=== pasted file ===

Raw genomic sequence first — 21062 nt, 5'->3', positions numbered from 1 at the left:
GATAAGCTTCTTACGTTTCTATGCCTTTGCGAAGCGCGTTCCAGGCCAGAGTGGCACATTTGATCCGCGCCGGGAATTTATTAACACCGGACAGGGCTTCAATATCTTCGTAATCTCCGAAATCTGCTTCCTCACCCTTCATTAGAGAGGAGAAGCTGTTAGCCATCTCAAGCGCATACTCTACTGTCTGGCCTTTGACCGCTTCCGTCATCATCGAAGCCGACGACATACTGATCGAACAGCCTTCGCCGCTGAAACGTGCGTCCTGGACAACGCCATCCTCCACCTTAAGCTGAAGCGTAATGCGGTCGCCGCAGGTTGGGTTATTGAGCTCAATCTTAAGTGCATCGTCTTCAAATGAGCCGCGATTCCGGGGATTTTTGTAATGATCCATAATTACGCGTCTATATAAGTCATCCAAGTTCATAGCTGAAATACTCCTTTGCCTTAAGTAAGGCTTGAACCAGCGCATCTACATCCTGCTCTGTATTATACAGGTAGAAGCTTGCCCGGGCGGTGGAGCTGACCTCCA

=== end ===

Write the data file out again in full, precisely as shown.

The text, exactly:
Raw genomic sequence first — 21062 nt, 5'->3', positions numbered from 1 at the left:
GATAAGCTTCTTACGTTTCTATGCCTTTGCGAAGCGCGTTCCAGGCCAGAGTGGCACATTTGATCCGCGCCGGGAATTTATTAACACCGGACAGGGCTTCAATATCTTCGTAATCTCCGAAATCTGCTTCCTCACCCTTCATTAGAGAGGAGAAGCTGTTAGCCATCTCAAGCGCATACTCTACTGTCTGGCCTTTGACCGCTTCCGTCATCATCGAAGCCGACGACATACTGATCGAACAGCCTTCGCCGCTGAAACGTGCGTCCTGGACAACGCCATCCTCCACCTTAAGCTGAAGCGTAATGCGGTCGCCGCAGGTTGGGTTATTGAGCTCAATCTTAAGTGCATCGTCTTCAAATGAGCCGCGATTCCGGGGATTTTTGTAATGATCCATAATTACGCGTCTATATAAGTCATCCAAGTTCATAGCTGAAATACTCCTTTGCCTTAAGTAAGGCTTGAACCAGCGCATCTACATCCTGCTCTGTATTATACAGGTAGAAGCTTGCCCGGGCGGTGGAGCTGACCTCCA